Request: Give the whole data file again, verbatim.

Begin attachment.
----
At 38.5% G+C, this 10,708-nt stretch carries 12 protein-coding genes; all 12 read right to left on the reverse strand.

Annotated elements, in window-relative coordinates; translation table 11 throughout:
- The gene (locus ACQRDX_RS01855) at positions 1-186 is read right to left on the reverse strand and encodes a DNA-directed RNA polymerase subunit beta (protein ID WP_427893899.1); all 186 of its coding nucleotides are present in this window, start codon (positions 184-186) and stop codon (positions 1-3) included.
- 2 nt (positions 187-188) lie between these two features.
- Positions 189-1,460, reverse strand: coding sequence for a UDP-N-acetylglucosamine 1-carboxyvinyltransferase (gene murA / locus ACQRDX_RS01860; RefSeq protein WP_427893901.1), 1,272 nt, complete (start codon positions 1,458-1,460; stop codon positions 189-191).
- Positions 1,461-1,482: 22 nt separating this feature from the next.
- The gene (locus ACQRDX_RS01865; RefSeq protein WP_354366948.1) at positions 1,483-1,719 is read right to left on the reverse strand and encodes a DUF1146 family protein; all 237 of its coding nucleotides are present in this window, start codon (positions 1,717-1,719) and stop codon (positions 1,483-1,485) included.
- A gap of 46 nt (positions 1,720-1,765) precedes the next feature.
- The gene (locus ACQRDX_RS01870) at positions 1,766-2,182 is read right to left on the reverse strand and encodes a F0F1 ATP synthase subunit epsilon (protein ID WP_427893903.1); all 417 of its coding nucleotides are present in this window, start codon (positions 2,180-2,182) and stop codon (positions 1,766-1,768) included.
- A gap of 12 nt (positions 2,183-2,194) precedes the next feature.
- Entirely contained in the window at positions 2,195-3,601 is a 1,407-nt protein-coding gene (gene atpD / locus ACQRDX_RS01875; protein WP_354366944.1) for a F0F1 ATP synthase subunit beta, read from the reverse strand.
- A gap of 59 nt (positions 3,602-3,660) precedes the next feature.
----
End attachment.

At 38.5% G+C, this 10,708-nt stretch carries 12 protein-coding genes; all 12 read right to left on the reverse strand.

Annotated elements, in window-relative coordinates; translation table 11 throughout:
- The gene (locus ACQRDX_RS01855) at positions 1-186 is read right to left on the reverse strand and encodes a DNA-directed RNA polymerase subunit beta (protein ID WP_427893899.1); all 186 of its coding nucleotides are present in this window, start codon (positions 184-186) and stop codon (positions 1-3) included.
- 2 nt (positions 187-188) lie between these two features.
- Positions 189-1,460, reverse strand: coding sequence for a UDP-N-acetylglucosamine 1-carboxyvinyltransferase (gene murA / locus ACQRDX_RS01860; RefSeq protein WP_427893901.1), 1,272 nt, complete (start codon positions 1,458-1,460; stop codon positions 189-191).
- Positions 1,461-1,482: 22 nt separating this feature from the next.
- The gene (locus ACQRDX_RS01865; RefSeq protein WP_354366948.1) at positions 1,483-1,719 is read right to left on the reverse strand and encodes a DUF1146 family protein; all 237 of its coding nucleotides are present in this window, start codon (positions 1,717-1,719) and stop codon (positions 1,483-1,485) included.
- A gap of 46 nt (positions 1,720-1,765) precedes the next feature.
- The gene (locus ACQRDX_RS01870) at positions 1,766-2,182 is read right to left on the reverse strand and encodes a F0F1 ATP synthase subunit epsilon (protein ID WP_427893903.1); all 417 of its coding nucleotides are present in this window, start codon (positions 2,180-2,182) and stop codon (positions 1,766-1,768) included.
- A gap of 12 nt (positions 2,183-2,194) precedes the next feature.
- Entirely contained in the window at positions 2,195-3,601 is a 1,407-nt protein-coding gene (gene atpD / locus ACQRDX_RS01875; protein WP_354366944.1) for a F0F1 ATP synthase subunit beta, read from the reverse strand.
- A gap of 59 nt (positions 3,602-3,660) precedes the next feature.